1862 - 1947 (85 years)
||Alice Mary Josephine Dixon |
||6 Apr 1862
| The death of Mrs Alice Mary Josephine Sammon has removed another of the few remaining links with the early settlement of the Peak Downs. Mrs Sammon died at the Clermont Hospital on October 30. Mrs Sammon was born at Avoca. Victoria, on April 6. 1862 and came to Lanark station In the Clermont district with her parents about 1867. They remained at Lanark station for a few years and then came to Clermont where her parents opened a butchery business. Thev later took up a selection at Douglas Creek. Mrs Sammon was educated at the Convent School at Copperfield in the boom days of the copper mining town. and later at All Hallows Convent. Rockhampton. After leaving school she travelled with her parents with the bullock teams, and she was the first person to drive a load of wool into Emerald from the West. Mrs Sammon was able to recount several skirmishes with the blacks who menaced the carriers In the early days, when her father carted loading from Aramac and Hughenden before the railway was constructed from Rockhampton to the West. Her parents later took up Strasburg station on the Alice River in the Jericho district. She married Patrick Sammon at Strasburg station In 1885. ana came to Iron Hut Farm in the Clermont district, where she hád resided until her death.|
Mr and Mrs Sammon celebrated their golden wedding on September 23. 1935. and their diamond wedding two years ago. Mrs Sammon is survived by her husband, five daughters. four sons. 32 grandchildren and 19 great grandchildren. Two sons predeceased her. one being killed in World War L The surviving family are Peter (St Anne's station). Cedric Stephan, Vincent (Clermont). Mrs H. M. Scharf and Mrs W. Albert (Clermont). Mrs V. Smith (St Lawrence) Mrs E. Irwin (Brisbane and Mrs N. Williamson (Mitchell). The funeral left St Mary's Church. Rev. Father C. J. Keane conducting the services.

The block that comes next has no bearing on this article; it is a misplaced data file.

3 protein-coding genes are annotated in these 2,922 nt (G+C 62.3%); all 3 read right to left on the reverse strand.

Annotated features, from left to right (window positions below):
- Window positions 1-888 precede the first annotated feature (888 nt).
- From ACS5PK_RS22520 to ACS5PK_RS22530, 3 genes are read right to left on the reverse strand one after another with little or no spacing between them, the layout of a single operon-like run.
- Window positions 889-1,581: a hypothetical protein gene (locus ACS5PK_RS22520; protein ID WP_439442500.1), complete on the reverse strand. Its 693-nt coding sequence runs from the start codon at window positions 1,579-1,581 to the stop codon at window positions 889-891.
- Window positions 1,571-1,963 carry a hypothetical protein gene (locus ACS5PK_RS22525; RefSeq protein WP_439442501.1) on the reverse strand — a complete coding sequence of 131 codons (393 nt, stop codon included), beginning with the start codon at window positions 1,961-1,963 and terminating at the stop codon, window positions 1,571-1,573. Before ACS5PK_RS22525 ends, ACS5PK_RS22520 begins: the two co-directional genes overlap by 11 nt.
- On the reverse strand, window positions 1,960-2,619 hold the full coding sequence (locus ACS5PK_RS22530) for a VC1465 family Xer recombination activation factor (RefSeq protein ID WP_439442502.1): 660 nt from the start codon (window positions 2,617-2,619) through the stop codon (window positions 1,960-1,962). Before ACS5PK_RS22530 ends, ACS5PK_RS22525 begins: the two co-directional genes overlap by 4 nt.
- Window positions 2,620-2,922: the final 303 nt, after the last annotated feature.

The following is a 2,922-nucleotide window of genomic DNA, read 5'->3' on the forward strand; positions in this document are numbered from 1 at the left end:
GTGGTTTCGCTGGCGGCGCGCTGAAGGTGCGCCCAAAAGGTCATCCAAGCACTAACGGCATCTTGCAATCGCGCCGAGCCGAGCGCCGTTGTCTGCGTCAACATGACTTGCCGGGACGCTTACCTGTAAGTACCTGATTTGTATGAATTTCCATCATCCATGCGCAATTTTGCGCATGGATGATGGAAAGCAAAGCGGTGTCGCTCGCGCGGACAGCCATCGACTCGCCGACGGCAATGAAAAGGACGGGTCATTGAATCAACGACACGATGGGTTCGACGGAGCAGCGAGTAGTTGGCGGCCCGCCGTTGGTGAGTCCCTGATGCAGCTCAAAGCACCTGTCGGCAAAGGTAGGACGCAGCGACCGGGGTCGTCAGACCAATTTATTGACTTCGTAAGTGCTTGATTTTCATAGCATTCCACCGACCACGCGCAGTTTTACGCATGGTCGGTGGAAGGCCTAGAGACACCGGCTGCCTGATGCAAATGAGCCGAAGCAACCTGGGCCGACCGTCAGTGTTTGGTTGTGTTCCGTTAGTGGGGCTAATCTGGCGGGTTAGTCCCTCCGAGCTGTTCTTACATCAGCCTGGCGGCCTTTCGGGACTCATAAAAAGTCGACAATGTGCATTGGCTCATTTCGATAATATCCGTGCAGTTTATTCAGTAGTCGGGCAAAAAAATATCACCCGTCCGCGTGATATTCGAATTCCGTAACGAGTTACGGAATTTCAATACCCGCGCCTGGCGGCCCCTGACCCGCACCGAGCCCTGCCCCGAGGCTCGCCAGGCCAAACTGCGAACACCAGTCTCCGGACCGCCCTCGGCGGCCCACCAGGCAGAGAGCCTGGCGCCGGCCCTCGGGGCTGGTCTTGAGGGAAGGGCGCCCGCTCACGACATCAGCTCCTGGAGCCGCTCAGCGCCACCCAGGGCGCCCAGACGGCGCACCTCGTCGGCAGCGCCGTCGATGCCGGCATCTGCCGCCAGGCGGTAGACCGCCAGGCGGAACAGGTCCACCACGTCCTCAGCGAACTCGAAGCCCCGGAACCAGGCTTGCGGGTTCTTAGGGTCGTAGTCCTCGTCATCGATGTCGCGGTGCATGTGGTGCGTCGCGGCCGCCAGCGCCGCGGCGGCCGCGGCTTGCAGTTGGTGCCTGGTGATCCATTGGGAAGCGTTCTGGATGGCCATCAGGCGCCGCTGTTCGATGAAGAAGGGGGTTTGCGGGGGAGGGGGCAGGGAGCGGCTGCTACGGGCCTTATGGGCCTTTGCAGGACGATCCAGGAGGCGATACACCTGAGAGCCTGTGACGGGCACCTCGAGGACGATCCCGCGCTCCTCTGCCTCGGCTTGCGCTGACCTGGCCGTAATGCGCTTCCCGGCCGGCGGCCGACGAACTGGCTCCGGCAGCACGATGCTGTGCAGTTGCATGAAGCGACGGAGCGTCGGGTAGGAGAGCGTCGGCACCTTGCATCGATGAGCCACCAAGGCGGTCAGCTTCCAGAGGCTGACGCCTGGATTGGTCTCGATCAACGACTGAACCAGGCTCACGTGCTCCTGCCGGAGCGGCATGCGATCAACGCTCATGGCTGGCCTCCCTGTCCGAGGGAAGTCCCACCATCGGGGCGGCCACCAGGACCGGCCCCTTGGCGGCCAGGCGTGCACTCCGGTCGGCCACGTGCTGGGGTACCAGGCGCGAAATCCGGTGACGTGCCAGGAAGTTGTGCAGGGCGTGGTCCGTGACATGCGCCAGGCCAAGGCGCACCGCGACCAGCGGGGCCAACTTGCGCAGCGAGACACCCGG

Morning Bulletin (Rockhampton, Qld. : 1878 - 1954) Friday 21 November 1947
||30 Oct 1947
||Clermont Hospital, Qld
||26 Jul 2012 |
||Patrick Sammon |
||23 Sep 1885
||Strasburg Station, Jericho, Qld
||23 Sep 1945
|Diamond Wedding Of Mr and Mrs|
To celebrate the diamond wedding of Mr and Mrs P. Sammon, of Iron Hut Farm, a large number of relatives and friends, numbering about 100, assembled at the residence of their grand-daughter, Mrs Johnson, on Saturday, September 22, and participated in the breakfast, Mr W. M. C. Ben- nett presiding.
Pride of place on the table was given to a beautiful three-tiered cake which had pillars and decorations saved from their golden wedding. Numerous toasts were proposed and responded to and all had a good time. At night the guests adjourned to the Town Hall, where a dance concluded a memorable day. Many presents and cheques were received by these old and respected residents.
Mr and Mrs Sammon were married at Strasburg Station, near Jericho, in 1885, by the Rev. James Commerford, and they have resided at the Iron Hut ever since. There were 11 children, nine of whom are still living. One, Dave, died in early life and James gave his life in the first World War. Those surviving are Peter, Cedric, Steve, Vincent, Alice, Lily, Norah, Nellie and Violet all born and reared at the old home. There are 32 grandchildren and 16 great grandchildren.
Mr Sammon, who is 89 years of age, came from Gympie to Rockhampton by boat when a young man and then by road with stock to Cullin-la-ringo and Fernlees stations, in the Springsure district, thence to the Peak Downs on what used to be Hood's old station. He had numerous experiences with aboriginals, floods and droughts. After selecting the Iron Hut Farm he went to Strasburg, from which place he was married.
Mrs Sammon is 82 years of age and came to the Clermont district with her family, the Dixons, 12 in number, in 1866 in search of land, and went out to Lanark. At this time the aboriginals were very troublesome. In 1869 the family came to Clermont and bought a property on Douglas Creek, remaining there 10 years. From here Alice Dixon went to Strasburg station and was married. Both are well and remember the big flood about 1870, when the chemist's shop floated down the Clermont lagoon with the lamp still alight until the building collapsed opposite the old Town Hall.
||25 Jul 2012 |